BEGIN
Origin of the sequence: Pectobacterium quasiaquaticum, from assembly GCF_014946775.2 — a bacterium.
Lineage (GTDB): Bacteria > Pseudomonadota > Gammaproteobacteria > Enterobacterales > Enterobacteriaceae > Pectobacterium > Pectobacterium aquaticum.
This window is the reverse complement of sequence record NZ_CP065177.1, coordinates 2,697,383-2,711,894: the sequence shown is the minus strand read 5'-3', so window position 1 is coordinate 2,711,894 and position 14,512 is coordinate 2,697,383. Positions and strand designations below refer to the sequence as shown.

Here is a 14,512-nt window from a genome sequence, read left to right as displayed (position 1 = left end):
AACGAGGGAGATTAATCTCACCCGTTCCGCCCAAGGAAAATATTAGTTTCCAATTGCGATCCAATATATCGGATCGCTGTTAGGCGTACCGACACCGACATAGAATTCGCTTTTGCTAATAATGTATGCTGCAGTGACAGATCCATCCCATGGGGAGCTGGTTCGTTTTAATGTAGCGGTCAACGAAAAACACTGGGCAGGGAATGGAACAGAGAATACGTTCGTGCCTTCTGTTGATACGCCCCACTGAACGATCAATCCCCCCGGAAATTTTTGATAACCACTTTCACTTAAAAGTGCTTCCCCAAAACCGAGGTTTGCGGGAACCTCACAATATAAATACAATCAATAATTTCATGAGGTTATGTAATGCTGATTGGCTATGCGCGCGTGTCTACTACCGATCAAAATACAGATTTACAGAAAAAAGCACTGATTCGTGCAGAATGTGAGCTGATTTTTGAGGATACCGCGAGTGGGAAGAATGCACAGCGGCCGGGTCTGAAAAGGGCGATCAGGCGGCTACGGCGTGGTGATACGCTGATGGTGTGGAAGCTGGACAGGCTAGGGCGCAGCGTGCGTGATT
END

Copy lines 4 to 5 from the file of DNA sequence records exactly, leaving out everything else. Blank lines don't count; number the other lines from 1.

Here is a 14,512-nt window from a genome sequence, read left to right as displayed (position 1 = left end):
AACGAGGGAGATTAATCTCACCCGTTCCGCCCAAGGAAAATATTAGTTTCCAATTGCGATCCAATATATCGGATCGCTGTTAGGCGTACCGACACCGACATAGAATTCGCTTTTGCTAATAATGTATGCTGCAGTGACAGATCCATCCCATGGGGAGCTGGTTCGTTTTAATGTAGCGGTCAACGAAAAACACTGGGCAGGGAATGGAACAGAGAATACGTTCGTGCCTTCTGTTGATACGCCCCACTGAACGATCAATCCCCCCGGAAATTTTTGATAACCACTTTCACTTAAAAGTGCTTCCCCAAAACCGAGGTTTGCGGGAACCTCACAATATAAATACAATCAATAATTTCATGAGGTTATGTAATGCTGATTGGCTATGCGCGCGTGTCTACTACCGATCAAAATACAGATTTACAGAAAAAAGCACTGATTCGTGCAGAATGTGAGCTGATTTTTGAGGATACCGCGAGTGGGAAGAATGCACAGCGGCCGGGTCTGAAAAGGGCGATCAGGCGGCTACGGCGTGGTGATACGCTGATGGTGTGGAAGCTGGACAGGCTAGGGCGCAGCGTGCGTGATT